PSA: our website will now appear in your browsing history – available for sale both now and in the future, thanks to recent legislation. Now, back to your regularly scheduled reading.
Last week, the US senate voted to scale back your internet privacy protection, courtesy of a bill formally known as S.J -45. Tuesday, the US House of Representatives agreed with their decision. Now, the bill awaits the President’s signature.
Consumer privacy regulations were set to take effect this year that required consumer consent prior to internet service providers sharing (or selling) consumer data. Think internet browsing and location history. Should this legislation pass, and it very likely will, the impact on you will be quite minimal. Why? Well, those privacy regulations never actually took effect.
In other words, the “roll back” doesn’t really roll something back; instead it keeps things “as is.”
Those celebrating the decision point to internet-based companies such as Facebook and Google, both of whom are allowed to freely share consumer data without consent, thus putting ISPs at a competitive disadvantage for advertising revenues.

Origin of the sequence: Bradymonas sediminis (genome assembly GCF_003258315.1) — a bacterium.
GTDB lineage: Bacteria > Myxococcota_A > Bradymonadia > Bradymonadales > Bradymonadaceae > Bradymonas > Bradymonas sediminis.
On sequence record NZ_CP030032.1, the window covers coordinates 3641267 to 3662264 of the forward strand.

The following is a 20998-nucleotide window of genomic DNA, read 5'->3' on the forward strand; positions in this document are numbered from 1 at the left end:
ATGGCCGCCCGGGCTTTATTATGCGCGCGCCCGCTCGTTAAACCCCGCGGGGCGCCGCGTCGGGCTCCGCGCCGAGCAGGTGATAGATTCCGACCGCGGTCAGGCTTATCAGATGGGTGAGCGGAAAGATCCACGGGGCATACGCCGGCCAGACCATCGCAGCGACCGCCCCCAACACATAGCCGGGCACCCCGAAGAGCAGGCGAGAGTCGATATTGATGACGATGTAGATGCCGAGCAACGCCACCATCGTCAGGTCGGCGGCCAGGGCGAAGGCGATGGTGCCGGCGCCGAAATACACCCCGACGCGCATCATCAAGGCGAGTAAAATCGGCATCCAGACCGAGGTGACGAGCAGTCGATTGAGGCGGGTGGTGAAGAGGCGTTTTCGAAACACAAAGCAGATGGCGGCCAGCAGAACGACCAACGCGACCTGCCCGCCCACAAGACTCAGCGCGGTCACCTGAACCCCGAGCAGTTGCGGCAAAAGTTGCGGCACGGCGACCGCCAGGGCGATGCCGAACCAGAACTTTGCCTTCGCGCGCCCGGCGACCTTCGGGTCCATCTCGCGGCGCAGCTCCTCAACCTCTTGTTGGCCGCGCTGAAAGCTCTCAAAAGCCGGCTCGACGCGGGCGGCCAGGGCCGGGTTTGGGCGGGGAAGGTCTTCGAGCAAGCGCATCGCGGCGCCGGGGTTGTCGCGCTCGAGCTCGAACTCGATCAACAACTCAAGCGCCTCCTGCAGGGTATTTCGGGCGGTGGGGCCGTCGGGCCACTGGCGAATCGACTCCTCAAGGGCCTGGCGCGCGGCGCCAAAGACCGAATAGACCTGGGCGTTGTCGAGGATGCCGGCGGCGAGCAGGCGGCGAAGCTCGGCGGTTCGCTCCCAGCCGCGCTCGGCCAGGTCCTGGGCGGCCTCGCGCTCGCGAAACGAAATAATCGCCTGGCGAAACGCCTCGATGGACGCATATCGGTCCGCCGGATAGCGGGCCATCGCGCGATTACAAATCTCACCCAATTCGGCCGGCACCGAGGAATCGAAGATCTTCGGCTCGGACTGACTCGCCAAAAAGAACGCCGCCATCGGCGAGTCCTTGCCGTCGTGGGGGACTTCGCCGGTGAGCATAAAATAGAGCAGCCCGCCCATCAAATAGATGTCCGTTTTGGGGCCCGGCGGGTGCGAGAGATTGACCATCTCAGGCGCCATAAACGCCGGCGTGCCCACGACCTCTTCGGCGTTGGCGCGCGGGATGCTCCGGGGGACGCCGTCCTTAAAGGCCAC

Concerns over the decision are built largely on consumer privacy concerns. The “when” and “where” of website you visit may soon be available to the highest bidder, whether you like it or not. But, again, this is and has been the case for quite some time.
Here’s to hoping the conversation continues, with a productive outcome for both consumers and companies alike. Nothing has been formally implemented at this point, nor will it until signed by the President. Having said that, consider this a friendly reminder: as we warned at the beginning, some company may pay to find out that you read this.
That’s all for now.
Get Back to work.
UPDATE: the Minnesota Senate has countered the US Senate’s decision, passing an amendment that requires consumer consent prior to distribution of consumer data